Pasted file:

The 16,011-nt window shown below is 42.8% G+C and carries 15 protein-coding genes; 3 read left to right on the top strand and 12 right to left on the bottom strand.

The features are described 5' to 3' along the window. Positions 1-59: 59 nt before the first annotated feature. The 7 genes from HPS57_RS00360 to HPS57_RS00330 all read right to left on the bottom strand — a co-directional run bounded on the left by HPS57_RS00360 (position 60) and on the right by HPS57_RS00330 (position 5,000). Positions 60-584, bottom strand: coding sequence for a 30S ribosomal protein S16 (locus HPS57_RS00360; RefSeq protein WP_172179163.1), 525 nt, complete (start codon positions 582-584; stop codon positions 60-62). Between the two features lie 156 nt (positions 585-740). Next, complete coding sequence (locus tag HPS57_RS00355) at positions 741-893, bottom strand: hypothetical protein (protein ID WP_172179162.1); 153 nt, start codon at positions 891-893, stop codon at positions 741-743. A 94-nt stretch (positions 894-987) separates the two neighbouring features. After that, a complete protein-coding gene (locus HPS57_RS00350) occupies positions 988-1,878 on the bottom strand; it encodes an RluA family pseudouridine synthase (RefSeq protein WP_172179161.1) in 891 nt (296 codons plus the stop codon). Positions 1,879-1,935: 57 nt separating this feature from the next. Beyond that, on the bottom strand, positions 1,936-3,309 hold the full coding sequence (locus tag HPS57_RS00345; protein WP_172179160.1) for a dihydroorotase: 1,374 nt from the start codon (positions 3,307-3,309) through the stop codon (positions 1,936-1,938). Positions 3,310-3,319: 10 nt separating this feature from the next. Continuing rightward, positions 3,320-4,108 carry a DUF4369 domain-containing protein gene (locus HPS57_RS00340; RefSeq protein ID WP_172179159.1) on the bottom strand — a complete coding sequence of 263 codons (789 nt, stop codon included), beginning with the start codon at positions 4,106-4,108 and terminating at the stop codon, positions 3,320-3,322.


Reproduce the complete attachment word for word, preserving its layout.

The 16,011-nt window shown below is 42.8% G+C and carries 15 protein-coding genes; 3 read left to right on the top strand and 12 right to left on the bottom strand.

The features are described 5' to 3' along the window. Positions 1-59: 59 nt before the first annotated feature. The 7 genes from HPS57_RS00360 to HPS57_RS00330 all read right to left on the bottom strand — a co-directional run bounded on the left by HPS57_RS00360 (position 60) and on the right by HPS57_RS00330 (position 5,000). Positions 60-584, bottom strand: coding sequence for a 30S ribosomal protein S16 (locus HPS57_RS00360; RefSeq protein WP_172179163.1), 525 nt, complete (start codon positions 582-584; stop codon positions 60-62). Between the two features lie 156 nt (positions 585-740). Next, complete coding sequence (locus tag HPS57_RS00355) at positions 741-893, bottom strand: hypothetical protein (protein ID WP_172179162.1); 153 nt, start codon at positions 891-893, stop codon at positions 741-743. A 94-nt stretch (positions 894-987) separates the two neighbouring features. After that, a complete protein-coding gene (locus HPS57_RS00350) occupies positions 988-1,878 on the bottom strand; it encodes an RluA family pseudouridine synthase (RefSeq protein WP_172179161.1) in 891 nt (296 codons plus the stop codon). Positions 1,879-1,935: 57 nt separating this feature from the next. Beyond that, on the bottom strand, positions 1,936-3,309 hold the full coding sequence (locus tag HPS57_RS00345; protein WP_172179160.1) for a dihydroorotase: 1,374 nt from the start codon (positions 3,307-3,309) through the stop codon (positions 1,936-1,938). Positions 3,310-3,319: 10 nt separating this feature from the next. Continuing rightward, positions 3,320-4,108 carry a DUF4369 domain-containing protein gene (locus HPS57_RS00340; RefSeq protein ID WP_172179159.1) on the bottom strand — a complete coding sequence of 263 codons (789 nt, stop codon included), beginning with the start codon at positions 4,106-4,108 and terminating at the stop codon, positions 3,320-3,322.